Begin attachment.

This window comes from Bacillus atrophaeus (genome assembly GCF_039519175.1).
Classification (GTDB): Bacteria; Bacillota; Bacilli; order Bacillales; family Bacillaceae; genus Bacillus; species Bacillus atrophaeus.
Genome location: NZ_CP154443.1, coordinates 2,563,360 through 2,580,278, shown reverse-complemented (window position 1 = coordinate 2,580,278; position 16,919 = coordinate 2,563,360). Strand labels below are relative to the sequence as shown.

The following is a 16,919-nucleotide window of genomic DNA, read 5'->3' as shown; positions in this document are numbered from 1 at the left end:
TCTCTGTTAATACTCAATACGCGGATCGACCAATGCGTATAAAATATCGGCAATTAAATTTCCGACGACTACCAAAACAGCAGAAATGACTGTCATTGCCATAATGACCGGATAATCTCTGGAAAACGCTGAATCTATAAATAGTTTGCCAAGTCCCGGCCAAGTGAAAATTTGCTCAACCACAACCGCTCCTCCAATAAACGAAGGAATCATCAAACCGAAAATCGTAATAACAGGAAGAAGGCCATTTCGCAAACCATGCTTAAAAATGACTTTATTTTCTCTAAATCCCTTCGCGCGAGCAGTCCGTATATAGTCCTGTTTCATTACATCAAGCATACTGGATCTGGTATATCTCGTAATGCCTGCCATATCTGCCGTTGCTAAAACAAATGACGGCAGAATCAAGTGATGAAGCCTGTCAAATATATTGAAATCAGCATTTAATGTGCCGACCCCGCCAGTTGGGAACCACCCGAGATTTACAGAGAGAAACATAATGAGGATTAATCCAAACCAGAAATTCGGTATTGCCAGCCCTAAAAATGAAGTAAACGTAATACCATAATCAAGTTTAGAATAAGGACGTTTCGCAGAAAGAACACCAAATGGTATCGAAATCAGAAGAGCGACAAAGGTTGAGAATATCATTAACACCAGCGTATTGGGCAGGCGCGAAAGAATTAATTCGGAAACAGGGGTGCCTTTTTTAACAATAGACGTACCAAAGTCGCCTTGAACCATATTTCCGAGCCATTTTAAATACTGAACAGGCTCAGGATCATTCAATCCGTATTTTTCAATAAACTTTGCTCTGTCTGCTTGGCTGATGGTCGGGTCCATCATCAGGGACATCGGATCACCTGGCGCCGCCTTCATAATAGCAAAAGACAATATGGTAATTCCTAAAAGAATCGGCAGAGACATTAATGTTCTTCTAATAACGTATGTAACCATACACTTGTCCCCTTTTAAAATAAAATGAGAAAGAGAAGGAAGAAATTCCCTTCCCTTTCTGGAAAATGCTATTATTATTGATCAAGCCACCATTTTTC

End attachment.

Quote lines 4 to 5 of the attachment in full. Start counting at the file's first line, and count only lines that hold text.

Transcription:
The following is a 16,919-nucleotide window of genomic DNA, read 5'->3' as shown; positions in this document are numbered from 1 at the left end:
TCTCTGTTAATACTCAATACGCGGATCGACCAATGCGTATAAAATATCGGCAATTAAATTTCCGACGACTACCAAAACAGCAGAAATGACTGTCATTGCCATAATGACCGGATAATCTCTGGAAAACGCTGAATCTATAAATAGTTTGCCAAGTCCCGGCCAAGTGAAAATTTGCTCAACCACAACCGCTCCTCCAATAAACGAAGGAATCATCAAACCGAAAATCGTAATAACAGGAAGAAGGCCATTTCGCAAACCATGCTTAAAAATGACTTTATTTTCTCTAAATCCCTTCGCGCGAGCAGTCCGTATATAGTCCTGTTTCATTACATCAAGCATACTGGATCTGGTATATCTCGTAATGCCTGCCATATCTGCCGTTGCTAAAACAAATGACGGCAGAATCAAGTGATGAAGCCTGTCAAATATATTGAAATCAGCATTTAATGTGCCGACCCCGCCAGTTGGGAACCACCCGAGATTTACAGAGAGAAACATAATGAGGATTAATCCAAACCAGAAATTCGGTATTGCCAGCCCTAAAAATGAAGTAAACGTAATACCATAATCAAGTTTAGAATAAGGACGTTTCGCAGAAAGAACACCAAATGGTATCGAAATCAGAAGAGCGACAAAGGTTGAGAATATCATTAACACCAGCGTATTGGGCAGGCGCGAAAGAATTAATTCGGAAACAGGGGTGCCTTTTTTAACAATAGACGTACCAAAGTCGCCTTGAACCATATTTCCGAGCCATTTTAAATACTGAACAGGCTCAGGATCATTCAATCCGTATTTTTCAATAAACTTTGCTCTGTCTGCTTGGCTGATGGTCGGGTCCATCATCAGGGACATCGGATCACCTGGCGCCGCCTTCATAATAGCAAAAGACAATATGGTAATTCCTAAAAGAATCGGCAGAGACATTAATGTTCTTCTAATAACGTATGTAACCATACACTTGTCCCCTTTTAAAATAAAATGAGAAAGAGAAGGAAGAAATTCCCTTCCCTTTCTGGAAAATGCTATTATTATTGATCAAGCCACCATTTTTC